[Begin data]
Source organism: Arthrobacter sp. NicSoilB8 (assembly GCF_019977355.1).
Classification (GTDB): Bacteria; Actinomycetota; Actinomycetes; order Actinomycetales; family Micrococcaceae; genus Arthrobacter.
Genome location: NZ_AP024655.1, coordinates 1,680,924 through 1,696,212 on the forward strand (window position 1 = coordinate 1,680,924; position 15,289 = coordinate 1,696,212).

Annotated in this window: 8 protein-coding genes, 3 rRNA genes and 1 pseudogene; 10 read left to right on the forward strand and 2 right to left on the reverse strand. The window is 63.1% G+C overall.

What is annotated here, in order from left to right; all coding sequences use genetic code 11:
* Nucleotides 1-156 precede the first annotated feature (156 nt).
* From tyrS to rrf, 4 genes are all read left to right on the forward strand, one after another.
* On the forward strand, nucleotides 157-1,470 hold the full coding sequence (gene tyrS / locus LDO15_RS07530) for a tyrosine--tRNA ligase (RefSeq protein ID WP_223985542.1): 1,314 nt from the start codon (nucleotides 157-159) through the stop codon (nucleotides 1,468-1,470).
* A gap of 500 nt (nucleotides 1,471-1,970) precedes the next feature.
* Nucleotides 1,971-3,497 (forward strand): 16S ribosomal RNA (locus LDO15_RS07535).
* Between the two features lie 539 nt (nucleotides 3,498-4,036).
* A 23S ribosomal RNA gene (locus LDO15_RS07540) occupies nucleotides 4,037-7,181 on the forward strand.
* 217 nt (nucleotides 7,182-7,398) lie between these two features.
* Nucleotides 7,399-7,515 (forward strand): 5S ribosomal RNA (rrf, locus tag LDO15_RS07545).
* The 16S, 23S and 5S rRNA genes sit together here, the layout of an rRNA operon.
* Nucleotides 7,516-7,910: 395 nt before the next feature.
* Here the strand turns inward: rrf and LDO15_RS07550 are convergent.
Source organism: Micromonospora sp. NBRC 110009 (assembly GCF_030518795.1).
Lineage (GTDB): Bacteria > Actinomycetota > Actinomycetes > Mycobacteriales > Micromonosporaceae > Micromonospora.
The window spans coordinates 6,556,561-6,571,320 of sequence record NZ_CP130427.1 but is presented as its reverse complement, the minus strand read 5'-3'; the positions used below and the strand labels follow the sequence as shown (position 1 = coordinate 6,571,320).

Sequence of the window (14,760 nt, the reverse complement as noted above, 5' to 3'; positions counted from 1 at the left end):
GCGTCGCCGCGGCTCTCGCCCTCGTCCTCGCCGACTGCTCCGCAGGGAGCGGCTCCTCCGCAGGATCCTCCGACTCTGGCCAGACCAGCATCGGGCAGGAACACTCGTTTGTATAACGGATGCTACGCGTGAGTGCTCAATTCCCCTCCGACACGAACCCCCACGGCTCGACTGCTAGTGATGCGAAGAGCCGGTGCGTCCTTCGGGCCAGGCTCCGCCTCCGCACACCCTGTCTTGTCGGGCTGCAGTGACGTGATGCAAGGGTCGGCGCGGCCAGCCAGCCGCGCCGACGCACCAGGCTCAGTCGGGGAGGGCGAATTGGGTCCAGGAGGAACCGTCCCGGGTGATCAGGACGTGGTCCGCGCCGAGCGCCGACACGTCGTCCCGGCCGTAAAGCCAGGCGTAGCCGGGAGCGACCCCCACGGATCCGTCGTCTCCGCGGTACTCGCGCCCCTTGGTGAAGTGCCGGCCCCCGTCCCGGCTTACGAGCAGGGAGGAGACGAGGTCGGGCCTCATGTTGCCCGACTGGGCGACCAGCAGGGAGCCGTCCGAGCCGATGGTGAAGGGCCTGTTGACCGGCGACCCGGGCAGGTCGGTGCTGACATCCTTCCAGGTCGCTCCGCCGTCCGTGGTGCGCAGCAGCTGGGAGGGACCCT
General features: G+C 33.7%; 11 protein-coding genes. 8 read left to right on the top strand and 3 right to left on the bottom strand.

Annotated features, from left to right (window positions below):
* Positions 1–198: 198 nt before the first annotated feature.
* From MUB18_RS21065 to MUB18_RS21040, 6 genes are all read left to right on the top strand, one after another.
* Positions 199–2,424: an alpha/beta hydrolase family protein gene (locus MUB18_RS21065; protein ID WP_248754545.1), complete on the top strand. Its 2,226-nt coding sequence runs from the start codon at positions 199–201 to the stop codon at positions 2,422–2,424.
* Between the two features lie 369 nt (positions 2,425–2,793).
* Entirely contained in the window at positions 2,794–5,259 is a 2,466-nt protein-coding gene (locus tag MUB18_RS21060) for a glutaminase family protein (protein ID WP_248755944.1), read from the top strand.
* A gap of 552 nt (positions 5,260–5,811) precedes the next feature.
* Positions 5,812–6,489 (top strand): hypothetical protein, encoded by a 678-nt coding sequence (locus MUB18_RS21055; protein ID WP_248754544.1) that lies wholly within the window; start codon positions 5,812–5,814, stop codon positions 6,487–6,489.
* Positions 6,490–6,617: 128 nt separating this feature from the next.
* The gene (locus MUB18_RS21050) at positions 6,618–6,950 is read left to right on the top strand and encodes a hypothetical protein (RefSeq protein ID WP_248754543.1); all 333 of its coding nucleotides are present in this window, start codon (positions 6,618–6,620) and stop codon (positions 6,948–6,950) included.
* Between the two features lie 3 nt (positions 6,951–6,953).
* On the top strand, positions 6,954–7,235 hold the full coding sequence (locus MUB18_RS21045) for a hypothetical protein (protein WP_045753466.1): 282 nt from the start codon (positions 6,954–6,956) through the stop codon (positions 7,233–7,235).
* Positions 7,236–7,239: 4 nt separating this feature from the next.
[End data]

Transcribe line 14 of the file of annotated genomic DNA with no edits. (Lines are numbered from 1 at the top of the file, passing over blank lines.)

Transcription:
* Nucleotides 7,399-7,515 (forward strand): 5S ribosomal RNA (rrf, locus tag LDO15_RS07545).